Managerless Bolton will be hoping to avoid an embarrassing home defeat to Lincoln City, in the weekend’s only Premier League against League Two tie. Undoubtedly boss Chris Sutton will have studied the manner in which Wanderers threw away a two-goal lead to fellow strugglers Hull City on Tuesday, and with the turmoil currently surrounding the club perhaps some of the players may take their eye off tomorrow’s game at the Reebok Stadium. With Bolton just four points of the bottom of the Premier League progress in the FA Cup will be in many ways undesirable and take the emphasis off the club’s fight for survival. Although Lincoln have won just once in four games they will certainly hoping caretaker manager Chris Evans takes a dim view of the competition, along with his beleaguered playing staff. Sunderland’s game against Barrow constitutes the widest gulf in class of any of the weekend’s ties, with 98 places between the two clubs. As one of four Blue Square Premier representatives, Barrow will undoubtedly have their work cut out as they attempt to avoid a hiding, but given the recent lack of form displayed by Steve Bruce’s side, they have a hint of a chance. In the only other Premier League against non-league ties, arguably what the FA Cup is all about for many, Stoke City face a home tie with York City. The Yorkshiremen have already pulled off a huge upset in the competition, beating Arsenal by a single goal in the fourth round on 26th January 1985, and given the likelihood of Stoke fielding a weakened line-up, they have a chance to repeat such heroics.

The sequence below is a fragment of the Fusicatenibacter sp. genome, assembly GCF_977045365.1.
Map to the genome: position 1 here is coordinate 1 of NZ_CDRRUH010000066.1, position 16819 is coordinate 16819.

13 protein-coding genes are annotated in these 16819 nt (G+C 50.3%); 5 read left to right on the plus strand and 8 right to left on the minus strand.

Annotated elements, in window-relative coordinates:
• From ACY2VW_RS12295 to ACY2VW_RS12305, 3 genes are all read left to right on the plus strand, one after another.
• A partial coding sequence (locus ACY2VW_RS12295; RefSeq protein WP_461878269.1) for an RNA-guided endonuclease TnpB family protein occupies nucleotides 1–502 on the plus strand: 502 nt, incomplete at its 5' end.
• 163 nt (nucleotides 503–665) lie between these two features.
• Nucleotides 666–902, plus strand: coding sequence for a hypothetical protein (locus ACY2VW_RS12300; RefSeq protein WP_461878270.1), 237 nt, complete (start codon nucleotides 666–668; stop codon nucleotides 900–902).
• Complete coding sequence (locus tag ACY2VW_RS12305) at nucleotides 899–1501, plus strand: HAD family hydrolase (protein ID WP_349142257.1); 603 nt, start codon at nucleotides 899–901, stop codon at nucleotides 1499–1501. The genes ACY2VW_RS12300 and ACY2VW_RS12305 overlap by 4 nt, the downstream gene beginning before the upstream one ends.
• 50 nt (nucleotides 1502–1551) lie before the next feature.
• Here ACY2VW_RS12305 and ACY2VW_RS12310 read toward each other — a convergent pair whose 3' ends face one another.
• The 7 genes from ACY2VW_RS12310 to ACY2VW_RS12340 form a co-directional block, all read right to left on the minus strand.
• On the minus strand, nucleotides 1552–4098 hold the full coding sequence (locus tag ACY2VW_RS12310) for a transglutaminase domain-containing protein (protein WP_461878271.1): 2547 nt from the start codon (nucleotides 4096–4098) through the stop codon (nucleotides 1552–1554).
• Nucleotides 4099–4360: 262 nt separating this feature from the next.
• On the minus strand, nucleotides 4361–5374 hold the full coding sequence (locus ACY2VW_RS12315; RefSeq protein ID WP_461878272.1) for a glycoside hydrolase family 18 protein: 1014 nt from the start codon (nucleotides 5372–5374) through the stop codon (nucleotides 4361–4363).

In terms of the competition as a whole I am sure nearly everyone is hoping for anything other than a Manchester United and Chelsea final, and praying for the magic to return to the competition. When the third round weekend arrives we shouldn’t be asking where the magic has gone, or whether fans actually care about the competition. Instead we should be anticipating the prospect of upsets, heroic performances from previously unknown individuals, spectacular goals and unpredictable, perhaps even high-scoring games. Instead of hearing managers state just how much the FA Cup is an ‘inconvenience’ and how ‘unnecessary’ they deem it, I for one would prefer to hear about clubs having their futures guaranteed through one high-profile cup tie, and giant-killing teams whose players train just once or twice a week and spend the rest of their time as builders, students, office-workers, milkmen and such like. The FA Cup shouldn’t be a ‘Big Four’ competition; it ought to belong to all of us. Whilst Sky Sports insists on promulgating the odious fallacy that football began at the commencement of its broadcasting, people can easily forget about such occurrences as Wimbledon’s glorious 1988 success. The decreased status and importance of the FA Cup is for me extremely saddening, and a problem in need of serious attention. In the words of Chelsea manager Carlo Ancelotti, “the FA Cup is a very important competition in England”, and the burden rests upon us to ensure it remains so.